Monday, May 27, 2024

Savagery: Better Than Sex


Savagery: Better Than Sex

Peter Schultz


                  Here is a conversation between Walter Cronkite and Dan Rather about President Pappa Bush’s Iraq War, illustrating how much enjoyment American elites can get from savagery.


“Walter Cronkite: You have seen the B-52s in operation in Vietnam, I have, and they are almost a terror weapon, they are so powerful. They are dropping all those bombs. My heavens, 14 tons of bombs out of a single airplane – they could very well panic the Iraq army. . .. One thing that’s interesting about this, Dan, these bombs come in a very low rate of speed, comparatively – compared to rocketry and other things and, as a result, the bomb blast is widespread. It can do an awful lot of damage without serious damage to a single target, except right where it lands – blow out a lot of windows, blow out a lot of walls, things of that kind as opposed to high-speed missiles that are inclined to bury themselves and blow up….

“Dan Rather: I want to pick up on what you were talking about with the B-52s. It’s certainly true, anybody who’s seen or been through a B-52 raid, it’s an absolutely unforgettable, mind-searing experience.

“Cronkite: When you’re not underneath it directly.

“Rather: Exactly. And that’s when you’re able to just sort of observe it. It is a devastatingly effective physical bombing weapon, but also psychologically. That’s one of the reasons of going right at the heart of Saddam Hussein’s best troops is [to cause] panic and to – to break morale.”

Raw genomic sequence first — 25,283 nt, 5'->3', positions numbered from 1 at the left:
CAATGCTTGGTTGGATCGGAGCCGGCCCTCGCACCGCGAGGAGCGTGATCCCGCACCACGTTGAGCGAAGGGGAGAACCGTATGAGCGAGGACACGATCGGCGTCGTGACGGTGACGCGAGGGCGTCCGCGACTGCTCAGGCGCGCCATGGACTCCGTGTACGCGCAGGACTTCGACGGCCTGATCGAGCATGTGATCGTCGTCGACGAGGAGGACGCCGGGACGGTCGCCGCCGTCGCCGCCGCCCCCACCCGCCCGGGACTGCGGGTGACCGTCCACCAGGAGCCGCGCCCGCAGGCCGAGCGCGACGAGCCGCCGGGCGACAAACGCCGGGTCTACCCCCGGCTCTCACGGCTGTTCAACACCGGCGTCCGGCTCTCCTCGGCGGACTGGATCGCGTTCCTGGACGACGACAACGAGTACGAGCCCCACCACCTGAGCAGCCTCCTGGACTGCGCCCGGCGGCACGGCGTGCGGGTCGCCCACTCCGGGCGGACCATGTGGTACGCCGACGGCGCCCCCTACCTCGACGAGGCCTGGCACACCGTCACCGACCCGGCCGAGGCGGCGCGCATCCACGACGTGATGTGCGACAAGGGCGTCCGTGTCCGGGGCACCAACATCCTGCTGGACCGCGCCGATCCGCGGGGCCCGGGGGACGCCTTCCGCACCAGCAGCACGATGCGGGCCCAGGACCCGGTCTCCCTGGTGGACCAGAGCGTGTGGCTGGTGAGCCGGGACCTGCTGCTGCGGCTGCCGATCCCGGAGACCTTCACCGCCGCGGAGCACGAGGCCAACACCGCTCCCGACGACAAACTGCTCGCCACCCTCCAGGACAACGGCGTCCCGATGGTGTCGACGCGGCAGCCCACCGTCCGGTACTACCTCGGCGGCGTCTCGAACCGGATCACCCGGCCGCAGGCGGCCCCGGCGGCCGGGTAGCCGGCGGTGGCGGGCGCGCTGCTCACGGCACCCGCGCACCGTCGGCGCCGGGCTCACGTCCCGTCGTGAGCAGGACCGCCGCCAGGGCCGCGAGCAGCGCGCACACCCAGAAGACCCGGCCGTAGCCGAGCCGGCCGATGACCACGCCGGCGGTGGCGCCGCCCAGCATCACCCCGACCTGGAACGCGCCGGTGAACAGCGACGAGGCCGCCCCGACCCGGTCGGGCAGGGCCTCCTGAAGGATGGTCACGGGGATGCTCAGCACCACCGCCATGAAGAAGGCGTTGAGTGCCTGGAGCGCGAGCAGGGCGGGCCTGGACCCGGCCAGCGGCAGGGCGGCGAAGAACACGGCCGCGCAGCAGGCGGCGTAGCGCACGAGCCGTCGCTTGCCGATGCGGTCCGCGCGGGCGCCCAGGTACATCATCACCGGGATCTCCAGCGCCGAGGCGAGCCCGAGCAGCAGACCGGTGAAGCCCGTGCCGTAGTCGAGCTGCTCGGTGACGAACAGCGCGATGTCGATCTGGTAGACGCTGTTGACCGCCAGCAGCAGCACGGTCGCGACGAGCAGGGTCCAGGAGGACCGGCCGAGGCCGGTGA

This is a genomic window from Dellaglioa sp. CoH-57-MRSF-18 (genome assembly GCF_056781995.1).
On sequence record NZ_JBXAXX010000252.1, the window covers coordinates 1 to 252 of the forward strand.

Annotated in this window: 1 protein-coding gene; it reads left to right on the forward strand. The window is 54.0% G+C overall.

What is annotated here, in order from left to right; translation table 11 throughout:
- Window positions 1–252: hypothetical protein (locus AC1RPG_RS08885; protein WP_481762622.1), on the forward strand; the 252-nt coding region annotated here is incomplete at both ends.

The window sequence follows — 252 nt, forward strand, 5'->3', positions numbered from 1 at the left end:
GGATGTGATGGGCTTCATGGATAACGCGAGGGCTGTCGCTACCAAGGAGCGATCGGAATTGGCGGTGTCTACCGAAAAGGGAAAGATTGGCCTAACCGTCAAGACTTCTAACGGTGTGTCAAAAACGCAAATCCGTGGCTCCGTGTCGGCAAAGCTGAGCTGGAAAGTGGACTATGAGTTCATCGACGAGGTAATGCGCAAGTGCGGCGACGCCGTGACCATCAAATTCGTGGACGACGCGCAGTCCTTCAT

[Grandin, Kissinger’s Shadow, 208]


                  Cronkite and Rather are getting off here on B-52s and their savagery. There was a book published when I was much younger, The Joy of Sex, which was controversial for a little while. Well, it seems to me Cronkite and Rather could collaborate on a book entitled, The Joy of Savagery.


And if you think they’re the only ones who got off on savagery, recall Secretary of State Madeleine Albright’s response to Leslie Stahl’s question about the 500,000 Iraqi children who died because of the effects of President Clinton’s sanctions. As Stahl pointed out, “I mean that’s more children than died in Hiroshima.” Albright: “We think the price is worth it.” Oh, the joy of savagery. [Kissinger’s Shadow, 209-210]


Keep these deaths, keep US savagery in mind this Memorial Day.

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